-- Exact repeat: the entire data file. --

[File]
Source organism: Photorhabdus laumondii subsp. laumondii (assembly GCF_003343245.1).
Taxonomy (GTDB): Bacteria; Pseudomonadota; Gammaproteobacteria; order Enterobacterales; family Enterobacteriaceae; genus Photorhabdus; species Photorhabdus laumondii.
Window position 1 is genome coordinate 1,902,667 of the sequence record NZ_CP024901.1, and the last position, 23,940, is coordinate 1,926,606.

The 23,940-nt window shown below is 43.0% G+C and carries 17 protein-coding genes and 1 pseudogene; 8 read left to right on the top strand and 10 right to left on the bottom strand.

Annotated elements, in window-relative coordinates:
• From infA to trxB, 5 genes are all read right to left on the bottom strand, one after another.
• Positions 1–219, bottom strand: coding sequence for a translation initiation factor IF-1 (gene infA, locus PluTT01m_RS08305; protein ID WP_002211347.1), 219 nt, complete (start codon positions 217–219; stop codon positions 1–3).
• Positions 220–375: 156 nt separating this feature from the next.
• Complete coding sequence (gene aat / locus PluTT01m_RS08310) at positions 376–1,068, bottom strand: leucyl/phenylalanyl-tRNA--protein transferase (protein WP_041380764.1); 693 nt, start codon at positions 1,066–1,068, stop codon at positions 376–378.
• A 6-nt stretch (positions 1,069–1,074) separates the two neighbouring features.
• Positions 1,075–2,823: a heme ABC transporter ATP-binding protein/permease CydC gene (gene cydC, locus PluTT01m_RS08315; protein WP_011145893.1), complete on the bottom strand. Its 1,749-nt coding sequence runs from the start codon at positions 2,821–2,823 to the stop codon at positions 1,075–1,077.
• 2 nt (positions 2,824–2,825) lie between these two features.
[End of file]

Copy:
Source organism: Photorhabdus laumondii subsp. laumondii (assembly GCF_003343245.1).
Taxonomy (GTDB): Bacteria; Pseudomonadota; Gammaproteobacteria; order Enterobacterales; family Enterobacteriaceae; genus Photorhabdus; species Photorhabdus laumondii.
Window position 1 is genome coordinate 1,902,667 of the sequence record NZ_CP024901.1, and the last position, 23,940, is coordinate 1,926,606.

The 23,940-nt window shown below is 43.0% G+C and carries 17 protein-coding genes and 1 pseudogene; 8 read left to right on the top strand and 10 right to left on the bottom strand.

Annotated elements, in window-relative coordinates:
• From infA to trxB, 5 genes are all read right to left on the bottom strand, one after another.
• Positions 1–219, bottom strand: coding sequence for a translation initiation factor IF-1 (gene infA, locus PluTT01m_RS08305; protein ID WP_002211347.1), 219 nt, complete (start codon positions 217–219; stop codon positions 1–3).
• Positions 220–375: 156 nt separating this feature from the next.
• Complete coding sequence (gene aat / locus PluTT01m_RS08310) at positions 376–1,068, bottom strand: leucyl/phenylalanyl-tRNA--protein transferase (protein WP_041380764.1); 693 nt, start codon at positions 1,066–1,068, stop codon at positions 376–378.
• A 6-nt stretch (positions 1,069–1,074) separates the two neighbouring features.
• Positions 1,075–2,823: a heme ABC transporter ATP-binding protein/permease CydC gene (gene cydC, locus PluTT01m_RS08315; protein WP_011145893.1), complete on the bottom strand. Its 1,749-nt coding sequence runs from the start codon at positions 2,821–2,823 to the stop codon at positions 1,075–1,077.
• 2 nt (positions 2,824–2,825) lie between these two features.